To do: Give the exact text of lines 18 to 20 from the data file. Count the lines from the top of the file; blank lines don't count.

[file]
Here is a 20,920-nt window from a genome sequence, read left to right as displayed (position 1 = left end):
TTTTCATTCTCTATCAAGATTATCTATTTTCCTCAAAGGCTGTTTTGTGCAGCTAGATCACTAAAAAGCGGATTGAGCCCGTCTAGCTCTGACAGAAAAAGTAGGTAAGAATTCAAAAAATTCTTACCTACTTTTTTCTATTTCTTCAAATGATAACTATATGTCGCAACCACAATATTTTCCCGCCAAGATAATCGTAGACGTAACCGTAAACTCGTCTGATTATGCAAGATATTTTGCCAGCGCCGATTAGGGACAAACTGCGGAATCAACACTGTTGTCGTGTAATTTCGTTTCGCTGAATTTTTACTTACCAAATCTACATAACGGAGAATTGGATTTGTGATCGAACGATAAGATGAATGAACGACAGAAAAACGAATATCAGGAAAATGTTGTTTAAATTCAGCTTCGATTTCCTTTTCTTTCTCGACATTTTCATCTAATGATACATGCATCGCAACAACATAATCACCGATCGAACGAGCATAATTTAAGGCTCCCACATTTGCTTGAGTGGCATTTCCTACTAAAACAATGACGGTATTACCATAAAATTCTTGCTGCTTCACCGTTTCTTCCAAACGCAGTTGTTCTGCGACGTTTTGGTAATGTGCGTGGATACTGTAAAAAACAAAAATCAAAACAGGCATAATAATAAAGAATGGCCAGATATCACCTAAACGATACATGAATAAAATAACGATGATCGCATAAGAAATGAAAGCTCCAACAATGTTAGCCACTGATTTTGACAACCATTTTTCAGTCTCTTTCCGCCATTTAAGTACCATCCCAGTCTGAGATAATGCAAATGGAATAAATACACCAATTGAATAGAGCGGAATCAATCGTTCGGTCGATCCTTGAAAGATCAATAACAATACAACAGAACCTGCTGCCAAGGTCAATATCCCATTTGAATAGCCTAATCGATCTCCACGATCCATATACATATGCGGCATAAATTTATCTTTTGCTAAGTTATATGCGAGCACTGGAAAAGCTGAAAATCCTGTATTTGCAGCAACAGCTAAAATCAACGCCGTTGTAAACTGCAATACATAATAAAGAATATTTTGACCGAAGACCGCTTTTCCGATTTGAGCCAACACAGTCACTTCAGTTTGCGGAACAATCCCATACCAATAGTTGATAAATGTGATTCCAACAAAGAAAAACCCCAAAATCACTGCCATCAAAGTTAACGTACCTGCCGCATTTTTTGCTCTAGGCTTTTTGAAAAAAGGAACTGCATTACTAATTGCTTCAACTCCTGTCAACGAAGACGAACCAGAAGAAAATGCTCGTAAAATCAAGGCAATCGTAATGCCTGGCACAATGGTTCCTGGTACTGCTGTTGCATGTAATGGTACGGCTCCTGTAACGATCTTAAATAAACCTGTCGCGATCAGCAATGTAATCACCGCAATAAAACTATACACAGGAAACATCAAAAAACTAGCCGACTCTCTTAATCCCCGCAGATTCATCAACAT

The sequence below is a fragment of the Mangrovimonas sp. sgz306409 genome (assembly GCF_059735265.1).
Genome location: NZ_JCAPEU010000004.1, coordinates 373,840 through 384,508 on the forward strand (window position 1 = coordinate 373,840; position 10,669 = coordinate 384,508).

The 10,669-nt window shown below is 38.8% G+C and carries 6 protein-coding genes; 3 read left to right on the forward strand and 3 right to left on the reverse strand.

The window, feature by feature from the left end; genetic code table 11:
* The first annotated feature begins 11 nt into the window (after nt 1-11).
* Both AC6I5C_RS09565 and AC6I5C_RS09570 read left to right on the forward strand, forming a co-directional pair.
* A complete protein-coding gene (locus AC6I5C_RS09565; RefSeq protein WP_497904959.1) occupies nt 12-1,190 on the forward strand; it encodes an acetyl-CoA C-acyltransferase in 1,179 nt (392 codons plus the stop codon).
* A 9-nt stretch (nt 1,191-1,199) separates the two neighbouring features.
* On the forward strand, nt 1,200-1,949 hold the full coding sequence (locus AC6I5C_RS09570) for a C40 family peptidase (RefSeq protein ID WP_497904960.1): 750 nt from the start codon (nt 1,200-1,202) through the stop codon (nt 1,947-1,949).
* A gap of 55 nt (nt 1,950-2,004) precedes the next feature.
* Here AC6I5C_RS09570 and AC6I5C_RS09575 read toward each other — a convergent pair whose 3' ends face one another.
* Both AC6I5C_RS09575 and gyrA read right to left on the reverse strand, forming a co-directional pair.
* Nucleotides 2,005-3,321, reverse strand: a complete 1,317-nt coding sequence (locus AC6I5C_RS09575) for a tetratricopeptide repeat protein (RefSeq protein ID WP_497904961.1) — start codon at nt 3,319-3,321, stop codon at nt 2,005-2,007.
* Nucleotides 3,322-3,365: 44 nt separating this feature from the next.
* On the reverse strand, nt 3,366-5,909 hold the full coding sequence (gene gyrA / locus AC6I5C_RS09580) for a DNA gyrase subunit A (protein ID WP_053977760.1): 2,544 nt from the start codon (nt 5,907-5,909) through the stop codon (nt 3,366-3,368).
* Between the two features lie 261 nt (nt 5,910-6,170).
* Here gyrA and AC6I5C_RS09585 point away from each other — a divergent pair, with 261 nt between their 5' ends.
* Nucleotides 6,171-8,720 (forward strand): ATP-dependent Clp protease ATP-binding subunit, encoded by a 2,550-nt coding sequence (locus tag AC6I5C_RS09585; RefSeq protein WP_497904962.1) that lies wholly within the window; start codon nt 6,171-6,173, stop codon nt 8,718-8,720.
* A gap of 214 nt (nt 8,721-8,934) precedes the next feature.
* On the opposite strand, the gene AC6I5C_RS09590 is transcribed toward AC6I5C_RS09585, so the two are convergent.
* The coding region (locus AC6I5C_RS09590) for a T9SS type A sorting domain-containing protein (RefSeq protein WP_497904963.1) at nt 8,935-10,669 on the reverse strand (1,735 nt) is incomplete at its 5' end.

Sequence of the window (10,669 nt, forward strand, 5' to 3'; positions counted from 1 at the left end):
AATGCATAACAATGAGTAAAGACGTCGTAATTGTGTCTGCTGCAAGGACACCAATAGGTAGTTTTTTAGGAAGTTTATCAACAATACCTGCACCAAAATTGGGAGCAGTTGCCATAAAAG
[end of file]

* Between the two features lie 261 nt (nt 5,910-6,170).
* Here gyrA and AC6I5C_RS09585 point away from each other — a divergent pair, with 261 nt between their 5' ends.
* Nucleotides 6,171-8,720 (forward strand): ATP-dependent Clp protease ATP-binding subunit, encoded by a 2,550-nt coding sequence (locus tag AC6I5C_RS09585; RefSeq protein WP_497904962.1) that lies wholly within the window; start codon nt 6,171-6,173, stop codon nt 8,718-8,720.